Farscape does Back to the Future in an episode that sends its cast back to Earth and back to the 1980s. Featuring a few fun moments for fans, the episode nonetheless does itself no favours by inviting Back to the Future comparisons.
Season Four, Episode Twelve: Kansas
Crichton (Ben Browder) is rescued from EVA Earth orbit by D’Argo (Anthony Simcoe), Rygel (Jonathan Hardy), Aeryn (Claudia Black), Noranti (Melissa Jaffer), and Chiana (Gigi Edgley), who find their way through the wormhole in D’Argo’s ship. Meanwhile, Scorpius (Wayne Pygram) and Sikozu (Raelee Hill) stay behind on Moya for a disappointing B plot.
Along with Pilot (Lani Tupu), Sikozu and Scorpius form the not so brilliant plan of allowing Grayza (Rebecca Riggs) to board Moya under the theory that if she sees Crichton isn’t aboard she’ll leave them alone. At least by the end of the episode we see Grayza leave a spy aboard so that this doesn’t go as completely without a hitch as Sikozu mysteriously thinks it will. Scorpius, we see, has his own ulterior motives for the plan and his reunion with Braca (David Franklin) shows he’s still got a friend among the Peacekeepers after all.
But most of the episode involves Crichton interacting with his family, trying to stop his father from going on the ill-fated Challenger mission. In addition to the 80s setting, the episode also borrows the “fading from existence” effect from the Robert Zemeckis movie for when younger Crichton (Jamie Croft) seems about to die. Mostly this just has the effect of making the episode seem like Back to the Future done quick.
The best moments of the episode are fan service moments, like when Chiana, posing as “Karen Shaw”, takes young Crichton’s virginity.
Also worthy of note are Aeryn’s inexplicably groovy scavenged duds.
The show previously referenced Back to the Future in the first season episode “Back and Back and Back to the Future”, a far more interesting episode than this, to be quite honest. I started watching Farscape during the first run of the fourth season which I think, looking back, was probably the most flattering way to see season four. Pilot and Moya’s design, Chiana, Crichton—these were all new to me. Now I’m finding season four puzzlingly mundane at times compared to the first three seasons. I wonder if this had to do with any pressure from SyFy to make the show more palatable to general viewers. Still, there are some very good season four episodes and I’m still looking forward to all the drama with the Scarrans.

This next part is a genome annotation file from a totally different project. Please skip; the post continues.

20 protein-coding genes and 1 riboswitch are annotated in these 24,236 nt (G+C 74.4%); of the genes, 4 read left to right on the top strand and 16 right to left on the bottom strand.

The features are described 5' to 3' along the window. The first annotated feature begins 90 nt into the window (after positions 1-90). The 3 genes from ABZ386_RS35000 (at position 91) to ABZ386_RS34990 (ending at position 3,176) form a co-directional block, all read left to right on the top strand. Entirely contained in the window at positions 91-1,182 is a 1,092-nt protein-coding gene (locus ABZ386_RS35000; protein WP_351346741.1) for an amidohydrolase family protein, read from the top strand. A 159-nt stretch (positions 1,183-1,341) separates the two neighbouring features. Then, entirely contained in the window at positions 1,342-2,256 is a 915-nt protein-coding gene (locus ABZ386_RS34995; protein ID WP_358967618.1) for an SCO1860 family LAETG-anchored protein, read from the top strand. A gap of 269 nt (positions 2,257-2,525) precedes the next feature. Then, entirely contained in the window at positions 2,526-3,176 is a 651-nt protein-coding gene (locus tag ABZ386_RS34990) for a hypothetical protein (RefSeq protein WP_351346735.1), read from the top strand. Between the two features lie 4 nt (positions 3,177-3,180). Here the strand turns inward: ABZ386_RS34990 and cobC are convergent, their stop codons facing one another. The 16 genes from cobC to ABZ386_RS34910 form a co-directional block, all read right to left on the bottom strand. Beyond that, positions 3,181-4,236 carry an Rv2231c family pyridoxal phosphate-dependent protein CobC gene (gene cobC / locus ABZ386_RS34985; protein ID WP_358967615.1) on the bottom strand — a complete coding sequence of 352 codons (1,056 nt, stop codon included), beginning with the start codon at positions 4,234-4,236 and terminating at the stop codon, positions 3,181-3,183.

. . .
Farscape is available now on Amazon Prime.
This entry is part of a series I’m writing on Farscape for the show’s 20th anniversary. My previous reviews can be found here (episodes are in the order intended by the show’s creators rather than the broadcast order):
Episode 1: Pilot
Episode 2: I, E.T.
Episode 3: Exodus from Genesis
Episode 4: Throne for a Loss
Episode 5: Back and Back and Back to the Future
Episode 6: Thank God It’s Friday Again
Episode 7: PK Tech Girl
Episode 8: That Old Black Magic
Episode 9: DNA Mad Scientist
Episode 10: They’ve Got a Secret
Episode 11: Till the Blood Runs Clear
Episode 12: Rhapsody in Blue
Episode 13: The Flax
Episode 14: Jeremiah Crichton
Episode 15: Durka Returns
Episode 16: A Human Reaction
Episode 17: Through the Looking Glass
Episode 18: A Bug’s Life
Episode 19: Nerve
Episode 20: The Hidden Memory
Episode 21: Bone to be Wild
Episode 22: Family Ties
Episode 1: Mind the Baby
Episode 2: Vitas Mortis
Episode 3: Taking the Stone
Episode 4: Crackers Don’t Matter
Episode 5: Picture If You Will
Episode 6: The Way We Weren’t
Episode 7: Home on the Remains
Episode 8: Dream a Little Dream
Episode 9: Out of Their Minds
Episode 10: My Three Crichtons
Episode 11: Look at the Princess, Part I: A Kiss is But a Kiss
Episode 12: Look at the Princess, Part II: I Do, I Think
Episode 13: Look at the Princess, Part III: The Maltese Crichton
Episode 14: Beware of Dog
Episode 15: Won’t Get Fooled Again
Episode 16: The Locket
Episode 17: The Ugly Truth
Episode 18: A Clockwork Nebari
Episode 19: Liars, Guns, and Money, Part I: A Not So Simple Plan
Episode 20: Liars, Guns, and Money, Part II: With Friends Like These . . .
Episode 21: Liars, Guns, and Money, Part III: Plan B
Episode 22: Die Me, Dichotomy
Episode 1: Season of Death
Episode 2: Suns and Lovers
Episode 3: Self-Inflicted Wounds, Part I: Would’a, Could’a, Should’a
Episode 4: Self-Inflicted Wounds, Part II: Wait for the Wheel
Episode 5: . . . Different Destinations
Episode 6: Eat Me
Episode 7: Thanks for Sharing
Episode 8: Green Eyed Monster
Episode 9: Losing Time
Episode 10: Relativity
Episode 11: Incubator
Episode 12: Meltdown
Episode 13: Scratch ‘n Sniff
Episode 14: Infinite Possibilities, Part I: Daedalus Demands
Episode 15: Infinite Possibilities, Part II: Icarus Abides
Episode 16: Revenging Angel
Episode 17: The Choice
Episode 18: Fractures
Episode 19: I-Yensch, You-Yensch
Episode 20: Into the Lion’s Den, Part I: Lambs to the Slaughter
Episode 21: Into the Lion’s Den, Part II: Wolf in Sheep’s Clothing
Episode 22: A Dog with Two Bones
Episode 1: Crichton Kicks
Episode 2: What was Lost, Part I: Sacrifice
Episode 3: What was Lost, Part II: Resurrection
Episode 4: Lava’s a Many Splendoured Thing
Episode 5: Promises
Episode 6: Natural Election
Episode 7: John Quixote
Episode 8: I Shrink Therefore I Am
Episode 9: A Prefect Murder
Episode 10: Coup by Clam